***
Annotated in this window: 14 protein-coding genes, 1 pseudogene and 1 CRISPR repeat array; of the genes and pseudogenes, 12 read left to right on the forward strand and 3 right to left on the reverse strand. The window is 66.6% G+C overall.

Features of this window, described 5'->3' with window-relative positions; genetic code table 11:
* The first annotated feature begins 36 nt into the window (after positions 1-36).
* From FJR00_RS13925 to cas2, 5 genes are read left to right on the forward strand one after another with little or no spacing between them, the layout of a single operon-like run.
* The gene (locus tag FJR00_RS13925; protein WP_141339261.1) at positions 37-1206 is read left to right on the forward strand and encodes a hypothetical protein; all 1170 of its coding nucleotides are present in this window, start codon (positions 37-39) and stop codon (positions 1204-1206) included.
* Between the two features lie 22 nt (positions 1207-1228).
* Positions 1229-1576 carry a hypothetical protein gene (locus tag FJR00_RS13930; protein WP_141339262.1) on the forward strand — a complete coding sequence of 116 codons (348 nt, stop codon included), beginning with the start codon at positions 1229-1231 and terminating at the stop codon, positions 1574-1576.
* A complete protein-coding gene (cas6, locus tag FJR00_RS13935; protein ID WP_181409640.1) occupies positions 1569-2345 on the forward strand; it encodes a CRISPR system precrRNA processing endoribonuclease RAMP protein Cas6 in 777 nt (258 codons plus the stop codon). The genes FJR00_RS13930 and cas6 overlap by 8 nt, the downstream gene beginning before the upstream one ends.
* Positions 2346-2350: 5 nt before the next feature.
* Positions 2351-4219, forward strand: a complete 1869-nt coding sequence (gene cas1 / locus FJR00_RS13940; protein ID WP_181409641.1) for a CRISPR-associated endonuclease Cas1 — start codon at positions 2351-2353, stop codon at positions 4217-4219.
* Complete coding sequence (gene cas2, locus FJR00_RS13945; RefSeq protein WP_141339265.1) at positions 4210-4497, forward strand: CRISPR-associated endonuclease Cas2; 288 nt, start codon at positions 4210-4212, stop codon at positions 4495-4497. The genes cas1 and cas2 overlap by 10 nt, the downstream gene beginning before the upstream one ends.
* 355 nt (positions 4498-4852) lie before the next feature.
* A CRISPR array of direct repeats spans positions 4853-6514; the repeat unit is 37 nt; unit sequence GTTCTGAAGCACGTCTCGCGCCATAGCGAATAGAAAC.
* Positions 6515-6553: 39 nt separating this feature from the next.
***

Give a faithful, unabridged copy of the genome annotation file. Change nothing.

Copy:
Annotated in this window: 14 protein-coding genes, 1 pseudogene and 1 CRISPR repeat array; of the genes and pseudogenes, 12 read left to right on the forward strand and 3 right to left on the reverse strand. The window is 66.6% G+C overall.

Features of this window, described 5'->3' with window-relative positions; genetic code table 11:
* The first annotated feature begins 36 nt into the window (after positions 1-36).
* From FJR00_RS13925 to cas2, 5 genes are read left to right on the forward strand one after another with little or no spacing between them, the layout of a single operon-like run.
* The gene (locus tag FJR00_RS13925; protein WP_141339261.1) at positions 37-1206 is read left to right on the forward strand and encodes a hypothetical protein; all 1170 of its coding nucleotides are present in this window, start codon (positions 37-39) and stop codon (positions 1204-1206) included.
* Between the two features lie 22 nt (positions 1207-1228).
* Positions 1229-1576 carry a hypothetical protein gene (locus tag FJR00_RS13930; protein WP_141339262.1) on the forward strand — a complete coding sequence of 116 codons (348 nt, stop codon included), beginning with the start codon at positions 1229-1231 and terminating at the stop codon, positions 1574-1576.
* A complete protein-coding gene (cas6, locus tag FJR00_RS13935; protein ID WP_181409640.1) occupies positions 1569-2345 on the forward strand; it encodes a CRISPR system precrRNA processing endoribonuclease RAMP protein Cas6 in 777 nt (258 codons plus the stop codon). The genes FJR00_RS13930 and cas6 overlap by 8 nt, the downstream gene beginning before the upstream one ends.
* Positions 2346-2350: 5 nt before the next feature.
* Positions 2351-4219, forward strand: a complete 1869-nt coding sequence (gene cas1 / locus FJR00_RS13940; protein ID WP_181409641.1) for a CRISPR-associated endonuclease Cas1 — start codon at positions 2351-2353, stop codon at positions 4217-4219.
* Complete coding sequence (gene cas2, locus FJR00_RS13945; RefSeq protein WP_141339265.1) at positions 4210-4497, forward strand: CRISPR-associated endonuclease Cas2; 288 nt, start codon at positions 4210-4212, stop codon at positions 4495-4497. The genes cas1 and cas2 overlap by 10 nt, the downstream gene beginning before the upstream one ends.
* 355 nt (positions 4498-4852) lie before the next feature.
* A CRISPR array of direct repeats spans positions 4853-6514; the repeat unit is 37 nt; unit sequence GTTCTGAAGCACGTCTCGCGCCATAGCGAATAGAAAC.
* Positions 6515-6553: 39 nt separating this feature from the next.